This paper engages with the study of the aesthetic as an embodied form and offers a critique of the study of value and commodification that emerges in the global spatial imagination. I explore the neglected interrelationship between cultural-spatial reconstruction and land ownership as a sign of livelihood by way of a critique of development and through an investigation of the multiple traces of colonialism in Indonesia in contemporary times, after the massacres. First, land is taken from communities to be used for state and corporate industrialization, and then aesthetic acts of resistance and remembrance by members of these communities, via artistic productions and protest, are commoditized as touristic attractions by the state as a form of nationalism and fetishism of the indigenous, and by corporations as a form of corporate cultural responsibility. This new method of capitalist inclusion of the survivor in a globalized project of aestheticizing space is a neoliberal tactic in which the commoditized reappearance of the aesthetic creations of the marginalized is not, in fact, a sign of inclusion but rather of further displacement. My study follows the focus of this special issue to analyse cultural production within the complexity of multiple and converging colonial forms in historical and contemporary contexts considering the relationality, contradictions and incommensurabilities generated within converging structures of colonial and racialized violence. I locate the ways in which artistic projects within this schema may be used as acts of resistance but also possibly co-optation/ domination. Aesthetic creations intended as means of archiving may also bring insurrections into the paradigm of globalization and to its attention. This paper is an attempt to look at how the creative urge negates and also creates the possibility of resistance, inviting us to urgently rethink aesthetic projects and their representation through a genealogy of global participation.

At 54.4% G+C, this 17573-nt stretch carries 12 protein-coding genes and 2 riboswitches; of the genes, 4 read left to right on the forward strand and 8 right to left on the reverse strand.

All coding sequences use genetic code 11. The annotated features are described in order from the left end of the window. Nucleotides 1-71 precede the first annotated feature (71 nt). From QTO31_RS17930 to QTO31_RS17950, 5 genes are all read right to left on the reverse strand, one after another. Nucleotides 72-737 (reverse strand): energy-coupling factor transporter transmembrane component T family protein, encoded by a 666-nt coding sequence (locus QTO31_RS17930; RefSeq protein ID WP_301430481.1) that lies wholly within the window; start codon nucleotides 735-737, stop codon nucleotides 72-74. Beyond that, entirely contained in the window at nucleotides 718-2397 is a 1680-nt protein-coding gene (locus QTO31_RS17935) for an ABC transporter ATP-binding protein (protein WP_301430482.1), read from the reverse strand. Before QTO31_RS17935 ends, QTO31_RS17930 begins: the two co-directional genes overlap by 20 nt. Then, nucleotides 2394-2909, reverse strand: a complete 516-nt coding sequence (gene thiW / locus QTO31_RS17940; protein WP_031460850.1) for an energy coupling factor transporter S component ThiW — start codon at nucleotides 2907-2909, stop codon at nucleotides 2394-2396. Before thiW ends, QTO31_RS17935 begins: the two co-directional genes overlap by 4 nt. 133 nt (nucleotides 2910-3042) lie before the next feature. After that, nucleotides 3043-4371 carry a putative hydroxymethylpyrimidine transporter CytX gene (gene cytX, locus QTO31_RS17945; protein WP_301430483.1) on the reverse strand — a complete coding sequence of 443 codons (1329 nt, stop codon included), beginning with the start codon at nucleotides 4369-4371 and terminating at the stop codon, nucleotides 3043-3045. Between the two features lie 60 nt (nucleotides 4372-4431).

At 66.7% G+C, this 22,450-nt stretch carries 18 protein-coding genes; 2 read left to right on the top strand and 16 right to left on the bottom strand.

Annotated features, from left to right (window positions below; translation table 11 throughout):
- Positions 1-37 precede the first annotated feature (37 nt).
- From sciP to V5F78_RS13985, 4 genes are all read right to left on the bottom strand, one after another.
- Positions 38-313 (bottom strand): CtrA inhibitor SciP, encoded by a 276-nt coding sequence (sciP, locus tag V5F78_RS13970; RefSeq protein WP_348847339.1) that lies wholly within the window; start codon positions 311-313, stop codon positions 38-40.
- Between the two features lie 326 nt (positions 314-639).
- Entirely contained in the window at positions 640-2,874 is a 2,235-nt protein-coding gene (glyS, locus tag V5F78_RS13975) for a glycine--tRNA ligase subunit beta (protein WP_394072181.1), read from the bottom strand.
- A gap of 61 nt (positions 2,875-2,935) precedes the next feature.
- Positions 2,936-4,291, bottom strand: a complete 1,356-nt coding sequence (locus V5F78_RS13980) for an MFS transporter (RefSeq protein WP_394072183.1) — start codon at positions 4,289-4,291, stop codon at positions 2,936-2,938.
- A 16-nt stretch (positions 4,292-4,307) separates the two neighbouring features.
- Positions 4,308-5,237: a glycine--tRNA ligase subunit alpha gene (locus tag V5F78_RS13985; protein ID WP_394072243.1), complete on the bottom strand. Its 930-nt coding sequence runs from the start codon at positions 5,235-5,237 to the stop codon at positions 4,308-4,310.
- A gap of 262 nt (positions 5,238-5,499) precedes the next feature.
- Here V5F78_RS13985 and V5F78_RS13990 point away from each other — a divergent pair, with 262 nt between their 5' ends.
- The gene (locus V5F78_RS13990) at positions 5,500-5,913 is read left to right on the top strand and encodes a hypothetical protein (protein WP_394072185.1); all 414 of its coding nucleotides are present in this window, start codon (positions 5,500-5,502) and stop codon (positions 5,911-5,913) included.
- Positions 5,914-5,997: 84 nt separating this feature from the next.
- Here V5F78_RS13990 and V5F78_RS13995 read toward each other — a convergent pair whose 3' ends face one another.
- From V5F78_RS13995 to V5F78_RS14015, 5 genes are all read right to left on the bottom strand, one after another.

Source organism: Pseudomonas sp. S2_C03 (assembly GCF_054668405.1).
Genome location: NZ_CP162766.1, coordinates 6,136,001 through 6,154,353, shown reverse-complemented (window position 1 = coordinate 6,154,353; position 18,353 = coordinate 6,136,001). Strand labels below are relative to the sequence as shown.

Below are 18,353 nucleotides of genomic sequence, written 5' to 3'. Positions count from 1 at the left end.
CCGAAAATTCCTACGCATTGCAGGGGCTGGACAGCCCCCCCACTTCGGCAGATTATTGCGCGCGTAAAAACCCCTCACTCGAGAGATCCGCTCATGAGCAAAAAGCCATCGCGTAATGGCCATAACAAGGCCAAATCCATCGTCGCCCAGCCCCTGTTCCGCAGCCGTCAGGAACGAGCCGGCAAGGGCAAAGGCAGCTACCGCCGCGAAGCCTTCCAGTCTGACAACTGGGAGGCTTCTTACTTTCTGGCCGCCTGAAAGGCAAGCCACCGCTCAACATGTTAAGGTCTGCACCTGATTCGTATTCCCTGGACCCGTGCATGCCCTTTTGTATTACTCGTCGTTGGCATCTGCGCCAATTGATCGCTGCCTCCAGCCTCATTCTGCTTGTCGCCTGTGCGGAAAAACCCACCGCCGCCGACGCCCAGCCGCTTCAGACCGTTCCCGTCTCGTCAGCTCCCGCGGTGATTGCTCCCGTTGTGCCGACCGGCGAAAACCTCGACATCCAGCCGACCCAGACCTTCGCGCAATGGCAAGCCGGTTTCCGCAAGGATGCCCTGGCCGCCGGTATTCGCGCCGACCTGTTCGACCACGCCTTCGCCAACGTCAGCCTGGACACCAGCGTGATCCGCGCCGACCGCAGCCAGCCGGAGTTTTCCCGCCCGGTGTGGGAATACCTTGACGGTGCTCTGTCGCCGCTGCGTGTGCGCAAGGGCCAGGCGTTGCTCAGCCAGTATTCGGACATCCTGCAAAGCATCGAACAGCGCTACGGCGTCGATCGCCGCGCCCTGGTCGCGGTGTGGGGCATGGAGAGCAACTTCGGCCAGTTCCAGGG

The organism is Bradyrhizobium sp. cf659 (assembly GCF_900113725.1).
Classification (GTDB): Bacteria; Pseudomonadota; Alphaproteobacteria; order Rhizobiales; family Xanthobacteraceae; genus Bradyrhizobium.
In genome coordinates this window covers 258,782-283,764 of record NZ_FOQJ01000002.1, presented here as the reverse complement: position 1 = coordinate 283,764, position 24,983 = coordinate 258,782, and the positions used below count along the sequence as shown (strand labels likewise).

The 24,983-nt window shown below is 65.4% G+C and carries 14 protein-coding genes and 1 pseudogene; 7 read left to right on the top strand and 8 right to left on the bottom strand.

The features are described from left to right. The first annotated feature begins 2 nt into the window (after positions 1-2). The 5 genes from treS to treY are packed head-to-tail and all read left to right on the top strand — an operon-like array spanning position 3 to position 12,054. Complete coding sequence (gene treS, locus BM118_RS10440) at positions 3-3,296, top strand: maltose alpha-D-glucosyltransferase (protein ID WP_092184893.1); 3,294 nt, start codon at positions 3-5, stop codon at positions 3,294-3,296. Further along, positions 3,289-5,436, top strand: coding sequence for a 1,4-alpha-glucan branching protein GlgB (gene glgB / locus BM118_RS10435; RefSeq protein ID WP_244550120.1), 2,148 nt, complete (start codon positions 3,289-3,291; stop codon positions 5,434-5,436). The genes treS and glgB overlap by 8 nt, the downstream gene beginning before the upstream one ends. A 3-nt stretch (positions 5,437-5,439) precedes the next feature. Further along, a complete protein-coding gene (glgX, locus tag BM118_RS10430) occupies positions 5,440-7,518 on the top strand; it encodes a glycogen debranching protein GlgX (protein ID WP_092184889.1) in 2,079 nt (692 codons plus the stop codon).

- Unfinished death